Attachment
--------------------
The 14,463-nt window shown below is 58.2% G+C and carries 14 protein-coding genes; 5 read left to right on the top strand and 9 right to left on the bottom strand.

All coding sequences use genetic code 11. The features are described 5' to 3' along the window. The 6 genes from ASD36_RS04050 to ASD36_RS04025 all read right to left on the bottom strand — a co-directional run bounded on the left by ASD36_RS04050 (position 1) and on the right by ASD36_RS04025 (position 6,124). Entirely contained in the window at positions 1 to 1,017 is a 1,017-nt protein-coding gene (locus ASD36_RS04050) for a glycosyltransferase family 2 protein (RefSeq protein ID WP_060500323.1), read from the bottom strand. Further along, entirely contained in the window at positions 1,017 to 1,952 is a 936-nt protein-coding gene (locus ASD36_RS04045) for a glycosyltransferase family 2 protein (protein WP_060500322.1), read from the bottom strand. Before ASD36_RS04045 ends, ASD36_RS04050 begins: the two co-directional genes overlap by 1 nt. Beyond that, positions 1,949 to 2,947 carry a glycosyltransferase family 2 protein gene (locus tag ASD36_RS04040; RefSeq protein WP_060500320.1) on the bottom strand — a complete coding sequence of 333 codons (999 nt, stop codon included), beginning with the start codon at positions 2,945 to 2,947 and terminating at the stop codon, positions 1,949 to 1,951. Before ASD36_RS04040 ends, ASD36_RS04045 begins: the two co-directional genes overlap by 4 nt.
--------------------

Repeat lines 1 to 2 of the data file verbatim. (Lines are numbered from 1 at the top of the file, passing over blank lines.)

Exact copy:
The 14,463-nt window shown below is 58.2% G+C and carries 14 protein-coding genes; 5 read left to right on the top strand and 9 right to left on the bottom strand.

All coding sequences use genetic code 11. The features are described 5' to 3' along the window. The 6 genes from ASD36_RS04050 to ASD36_RS04025 all read right to left on the bottom strand — a co-directional run bounded on the left by ASD36_RS04050 (position 1) and on the right by ASD36_RS04025 (position 6,124). Entirely contained in the window at positions 1 to 1,017 is a 1,017-nt protein-coding gene (locus ASD36_RS04050) for a glycosyltransferase family 2 protein (RefSeq protein ID WP_060500323.1), read from the bottom strand. Further along, entirely contained in the window at positions 1,017 to 1,952 is a 936-nt protein-coding gene (locus ASD36_RS04045) for a glycosyltransferase family 2 protein (protein WP_060500322.1), read from the bottom strand. Before ASD36_RS04045 ends, ASD36_RS04050 begins: the two co-directional genes overlap by 1 nt. Beyond that, positions 1,949 to 2,947 carry a glycosyltransferase family 2 protein gene (locus tag ASD36_RS04040; RefSeq protein WP_060500320.1) on the bottom strand — a complete coding sequence of 333 codons (999 nt, stop codon included), beginning with the start codon at positions 2,945 to 2,947 and terminating at the stop codon, positions 1,949 to 1,951. Before ASD36_RS04040 ends, ASD36_RS04045 begins: the two co-directional genes overlap by 4 nt.